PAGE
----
Savvy students choose to pursue internships to help pay for their tuition fees and gain valuable work experience, and the internships available in accounting are especially useful to aspiring certified public accountants (CPAs). Before becoming a CPA in most states a business professional must have earned at least an undergraduate degree in business or accounting, taken at least 150 hours of formal training in the discipline and worked the equivalent of one year under the supervision of a licensed CPA. Many students begin gathering relevant work experience as early as their junior year as undergraduates through accounting internship opportunities. Here are several types of internships that are available to accounting students and recent graduates, according to the American Institute of CPAs.
A sign of a good accounting internship is a clearly defined job description that states the area of the discipline in which the student will work. Auditing is a popular accounting specialty that is offered as an academic concentration and as a type of internship. An example of a recent audit internship available to students at the multinational Nestle Purina company describes the duties of the intern within the Nestle Market Audit group. The intern for the group conducts audits of key control systems, evaluates audit procedures and makes recommendations based upon evaluation and audit results. The intern documents and reports findings to stakeholders, and they have the opportunity to work with actual Nestle clients. Since the Nestle Market Audit group works with all the company’s business units in North America, interns can work on a variety of projects, and most of them are offered full time employment with the company upon graduation.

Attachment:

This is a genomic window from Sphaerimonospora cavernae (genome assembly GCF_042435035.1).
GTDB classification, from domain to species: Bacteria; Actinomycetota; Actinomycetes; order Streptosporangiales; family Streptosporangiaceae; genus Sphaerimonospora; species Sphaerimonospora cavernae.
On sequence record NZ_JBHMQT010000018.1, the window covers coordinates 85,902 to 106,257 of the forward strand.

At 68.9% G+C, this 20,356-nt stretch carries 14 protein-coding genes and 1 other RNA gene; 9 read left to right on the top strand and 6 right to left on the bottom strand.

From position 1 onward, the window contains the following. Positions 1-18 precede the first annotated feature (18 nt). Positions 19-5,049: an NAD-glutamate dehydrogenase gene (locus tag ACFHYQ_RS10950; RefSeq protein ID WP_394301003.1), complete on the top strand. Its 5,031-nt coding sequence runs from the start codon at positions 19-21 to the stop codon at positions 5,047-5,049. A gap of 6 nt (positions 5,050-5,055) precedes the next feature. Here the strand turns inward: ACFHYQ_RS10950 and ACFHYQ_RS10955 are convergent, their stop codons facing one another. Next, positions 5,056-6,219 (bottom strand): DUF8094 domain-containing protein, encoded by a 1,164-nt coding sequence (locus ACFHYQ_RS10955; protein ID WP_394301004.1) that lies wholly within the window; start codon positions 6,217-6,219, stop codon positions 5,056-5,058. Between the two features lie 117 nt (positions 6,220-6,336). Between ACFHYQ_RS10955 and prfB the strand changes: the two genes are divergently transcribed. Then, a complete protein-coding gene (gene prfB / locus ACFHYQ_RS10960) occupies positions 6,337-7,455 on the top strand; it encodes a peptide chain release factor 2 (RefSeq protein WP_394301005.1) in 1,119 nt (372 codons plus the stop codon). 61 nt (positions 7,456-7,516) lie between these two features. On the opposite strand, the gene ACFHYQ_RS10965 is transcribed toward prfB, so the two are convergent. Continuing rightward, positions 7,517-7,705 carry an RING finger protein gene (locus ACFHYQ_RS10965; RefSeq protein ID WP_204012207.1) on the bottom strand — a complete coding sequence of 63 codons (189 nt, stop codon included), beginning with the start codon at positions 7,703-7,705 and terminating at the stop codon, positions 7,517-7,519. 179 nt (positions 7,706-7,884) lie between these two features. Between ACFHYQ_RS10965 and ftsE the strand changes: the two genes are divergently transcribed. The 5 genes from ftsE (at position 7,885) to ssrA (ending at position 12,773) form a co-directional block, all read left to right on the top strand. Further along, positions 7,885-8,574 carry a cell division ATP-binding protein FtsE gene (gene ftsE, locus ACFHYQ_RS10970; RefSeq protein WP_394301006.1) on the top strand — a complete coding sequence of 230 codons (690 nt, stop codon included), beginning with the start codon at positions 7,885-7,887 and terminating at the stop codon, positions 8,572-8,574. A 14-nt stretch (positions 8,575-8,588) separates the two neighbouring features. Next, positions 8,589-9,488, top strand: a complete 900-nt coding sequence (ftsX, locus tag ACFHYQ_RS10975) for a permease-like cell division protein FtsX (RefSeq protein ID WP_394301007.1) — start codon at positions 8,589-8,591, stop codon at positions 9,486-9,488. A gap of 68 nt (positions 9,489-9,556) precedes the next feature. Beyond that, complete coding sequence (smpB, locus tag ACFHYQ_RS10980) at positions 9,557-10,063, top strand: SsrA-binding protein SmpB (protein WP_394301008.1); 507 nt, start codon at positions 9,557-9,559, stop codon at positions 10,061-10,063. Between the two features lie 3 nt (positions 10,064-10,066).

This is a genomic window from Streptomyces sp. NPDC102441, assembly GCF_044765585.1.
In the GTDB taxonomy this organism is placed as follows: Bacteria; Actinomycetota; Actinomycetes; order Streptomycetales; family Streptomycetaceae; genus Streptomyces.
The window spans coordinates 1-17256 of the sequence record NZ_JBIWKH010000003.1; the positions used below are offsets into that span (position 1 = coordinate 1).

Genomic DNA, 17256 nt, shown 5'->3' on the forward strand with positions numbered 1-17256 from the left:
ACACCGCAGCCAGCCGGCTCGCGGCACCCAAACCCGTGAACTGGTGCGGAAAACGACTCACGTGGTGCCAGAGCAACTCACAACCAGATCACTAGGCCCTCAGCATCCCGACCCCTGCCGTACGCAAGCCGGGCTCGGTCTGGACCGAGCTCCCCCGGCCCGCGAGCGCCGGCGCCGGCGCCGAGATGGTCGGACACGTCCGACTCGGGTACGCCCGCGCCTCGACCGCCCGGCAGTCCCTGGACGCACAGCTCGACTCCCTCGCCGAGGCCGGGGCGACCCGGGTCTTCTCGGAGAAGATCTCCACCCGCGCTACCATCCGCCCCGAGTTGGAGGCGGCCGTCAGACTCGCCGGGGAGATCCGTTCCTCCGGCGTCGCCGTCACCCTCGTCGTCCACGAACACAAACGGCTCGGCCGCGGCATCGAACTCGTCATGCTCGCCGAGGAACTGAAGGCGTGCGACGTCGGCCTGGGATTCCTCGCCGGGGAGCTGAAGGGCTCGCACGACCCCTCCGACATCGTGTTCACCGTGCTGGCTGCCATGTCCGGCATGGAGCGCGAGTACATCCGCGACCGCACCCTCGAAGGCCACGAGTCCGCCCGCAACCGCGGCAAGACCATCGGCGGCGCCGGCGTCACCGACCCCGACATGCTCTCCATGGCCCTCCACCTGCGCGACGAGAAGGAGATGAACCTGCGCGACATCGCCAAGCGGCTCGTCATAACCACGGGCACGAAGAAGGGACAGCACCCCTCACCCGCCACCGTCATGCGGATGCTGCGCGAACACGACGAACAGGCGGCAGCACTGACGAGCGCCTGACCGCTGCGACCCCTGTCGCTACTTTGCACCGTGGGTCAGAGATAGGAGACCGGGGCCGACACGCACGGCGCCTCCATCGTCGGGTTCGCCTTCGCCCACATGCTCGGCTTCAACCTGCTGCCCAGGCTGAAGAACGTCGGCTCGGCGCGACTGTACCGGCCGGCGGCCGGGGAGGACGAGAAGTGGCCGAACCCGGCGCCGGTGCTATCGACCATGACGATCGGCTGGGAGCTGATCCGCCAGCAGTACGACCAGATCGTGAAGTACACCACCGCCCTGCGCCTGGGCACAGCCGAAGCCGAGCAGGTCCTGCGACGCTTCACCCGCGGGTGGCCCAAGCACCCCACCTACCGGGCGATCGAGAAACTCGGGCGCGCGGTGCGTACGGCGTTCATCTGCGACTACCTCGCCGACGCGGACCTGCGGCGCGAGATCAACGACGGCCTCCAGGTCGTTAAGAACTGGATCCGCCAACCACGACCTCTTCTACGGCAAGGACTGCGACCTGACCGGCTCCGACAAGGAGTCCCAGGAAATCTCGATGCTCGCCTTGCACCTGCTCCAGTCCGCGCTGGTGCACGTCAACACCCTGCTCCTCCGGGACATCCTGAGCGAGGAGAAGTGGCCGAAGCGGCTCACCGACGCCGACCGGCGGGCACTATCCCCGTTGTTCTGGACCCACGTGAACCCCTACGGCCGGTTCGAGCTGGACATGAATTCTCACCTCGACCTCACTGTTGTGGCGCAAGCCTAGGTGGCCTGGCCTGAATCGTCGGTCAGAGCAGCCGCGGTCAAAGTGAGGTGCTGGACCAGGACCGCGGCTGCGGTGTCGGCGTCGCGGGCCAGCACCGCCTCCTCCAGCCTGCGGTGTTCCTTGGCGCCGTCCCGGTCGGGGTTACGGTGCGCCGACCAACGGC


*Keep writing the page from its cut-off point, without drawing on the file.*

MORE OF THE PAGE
Tax accounting is another popular specialization, and internships are available within this category year round. Demand for these professionals peaks in tax season, and accounting students can frequently find challenging work at large, established firms as well as small businesses during this time. Tax document preparation is the major activity of these accounting interns who also must exercise excellent communication skills with their company’s clients. Tax interns prepare financial statements relating to balance sheets, profit and loss statements and cash flow statements. They also conduct research on new laws that affect their location and industry. Depending on the opportunity, interns use their knowledge of tax accounting to consult with both domestic and international clients.
Accounting students who want to specialize in forensic accounting often seek internships with firms that involve litigation support. These interns couple their investigative skills and their knowledge of accounting principles to support attorneys in cases relating to financial investigations, theft and fraud, contract disputes and business valuation. Litigation support interns analyze, interpret and extrapolate factual information from complex business and individual financial data. Interns who provide litigation support help to ensure that lawyers quickly gain accurate information about potential financial crimes. The result of their work serves to reduce the occurrence of these white collar crimes in the long term.
Related Resource: Tax Compliance Officer
Obtaining accounting internships is critical to the career development of future accountants, and internships can be found at top accounting firms, small businesses and multinational corporations. The networking opportunities offered by participating in internships are almost as important as the real world, professional experience gained. However, the availability of university sponsored accounting internships varies by accounting degree program and is not guaranteed. Online resources like Intern Match allow students to search and apply on their own for paid and unpaid internships available in accounting.